The Governor of the supreme executive of the Terri-tory. He is responsible for the public peace. From the general law of the land, the nature of his office, and the instructions he received through the State De-partment, it ought to have been understood that he alone had power to issue a requisition for the movement of troops from one part of the Territory to another; that he alone could put the military forces of the Union and the people of the Territory into relations of general hostility with one another. The instructions given to the commanding general by the War Department are to the same effect. In that paper a "requisition" is not spoken of as a thing which any body except the Gover-nor can make. It is true that in one clause the general is told that if the Governor, the judges, or the marshal shall find it necessary to summon directly a part of the troops to aid either is the performance of his duty, he (the general) is to see the summons promptly obeyed. This was manifestly intended to furnish the means of repelling au opposition which might be too strong for the civil posse, and too sudden to admit of a formal requisition by the Governor upon the military comman-der. An officer finds himself resisted in the discharge of his duty, and he calls to his aid first the citizens, and, if they are not sufficient, the soldiers. This would be directly summoning a part of the troops, A direct summons and a requisition are not convertible terms. The former signifies a mere verbal call upon either civilians or military men for force enough to put down a present opposition to a certain officer in the performance of a particular duty ; and the call is to be always made by the officer who is himself opposed upon those persons who ace with their own hands to furnish the aid. A requisition, on the other hand, is a solemn demand in writing made by the supreme civil magistrate upon the commander-in-chief of the military forces for the whole or a part of the army to be used in a specified service. In a Territory like Utah the person who exercises this last- mentioned power can make war and peace when he pleases, and holds in his hand the issues of life and death for thousands. Surely it was not intended to clothe each one of the judges, as well as the marshal and all his deputies, with this tremendous authority. Especially does this construction seem erroneous when we reflect that these different officers might make requi-sitions conflicting with one another, and all of them crossing the path of the Governor.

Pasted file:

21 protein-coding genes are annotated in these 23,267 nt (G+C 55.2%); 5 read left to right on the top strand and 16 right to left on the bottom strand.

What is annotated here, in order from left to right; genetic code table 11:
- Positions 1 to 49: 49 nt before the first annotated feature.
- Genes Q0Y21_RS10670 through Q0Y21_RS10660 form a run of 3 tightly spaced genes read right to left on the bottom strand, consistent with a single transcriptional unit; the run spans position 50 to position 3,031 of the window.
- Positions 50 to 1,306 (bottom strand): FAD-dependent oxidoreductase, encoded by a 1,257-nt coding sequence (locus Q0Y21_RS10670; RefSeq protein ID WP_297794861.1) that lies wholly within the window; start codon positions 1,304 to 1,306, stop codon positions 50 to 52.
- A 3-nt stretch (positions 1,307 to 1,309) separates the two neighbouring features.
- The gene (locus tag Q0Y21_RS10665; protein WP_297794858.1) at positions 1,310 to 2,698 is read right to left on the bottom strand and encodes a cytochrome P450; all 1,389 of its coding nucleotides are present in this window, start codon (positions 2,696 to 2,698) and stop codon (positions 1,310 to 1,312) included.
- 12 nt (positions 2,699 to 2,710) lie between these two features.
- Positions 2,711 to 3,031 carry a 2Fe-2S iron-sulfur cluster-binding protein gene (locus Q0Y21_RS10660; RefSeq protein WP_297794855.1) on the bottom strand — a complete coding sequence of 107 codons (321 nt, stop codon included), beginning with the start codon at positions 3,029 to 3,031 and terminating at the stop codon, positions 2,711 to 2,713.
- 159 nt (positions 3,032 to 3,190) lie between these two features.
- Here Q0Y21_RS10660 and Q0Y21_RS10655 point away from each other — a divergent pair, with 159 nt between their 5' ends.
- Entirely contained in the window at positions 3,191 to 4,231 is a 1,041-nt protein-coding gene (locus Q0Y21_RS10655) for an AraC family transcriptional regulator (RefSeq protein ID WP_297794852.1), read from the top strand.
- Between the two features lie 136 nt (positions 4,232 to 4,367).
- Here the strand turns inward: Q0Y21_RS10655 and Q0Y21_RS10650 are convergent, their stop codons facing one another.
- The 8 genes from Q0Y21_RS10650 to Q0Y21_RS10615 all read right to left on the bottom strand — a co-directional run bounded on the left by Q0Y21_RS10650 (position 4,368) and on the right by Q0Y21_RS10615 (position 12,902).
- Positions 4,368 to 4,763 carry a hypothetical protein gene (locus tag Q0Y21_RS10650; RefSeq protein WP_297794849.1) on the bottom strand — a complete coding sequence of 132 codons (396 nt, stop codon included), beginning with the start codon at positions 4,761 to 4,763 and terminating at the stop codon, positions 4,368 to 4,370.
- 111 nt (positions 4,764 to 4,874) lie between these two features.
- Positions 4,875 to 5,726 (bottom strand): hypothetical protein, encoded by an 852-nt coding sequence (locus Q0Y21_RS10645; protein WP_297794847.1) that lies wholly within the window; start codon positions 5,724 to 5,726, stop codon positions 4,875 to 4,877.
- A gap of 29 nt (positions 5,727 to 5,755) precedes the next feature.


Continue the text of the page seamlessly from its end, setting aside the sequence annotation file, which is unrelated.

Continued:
Besides, the matter upon which Judge Cradlebaugh's requisition bases itself was one with which the judge had no sort of official connexion. It was the duty of the marshal to see that the prisoners were safely kept and forthcoming at the proper time. For aught that appeals the marshal wanted no troops to aid him, and had no desire to see himself and his civil posse dis-placed by a regiment of soldiers. He. made no com-plaint of weakness and uttered no call for assistance. Under such circumstances it waa a mistake of the judge to interfere with the business at all.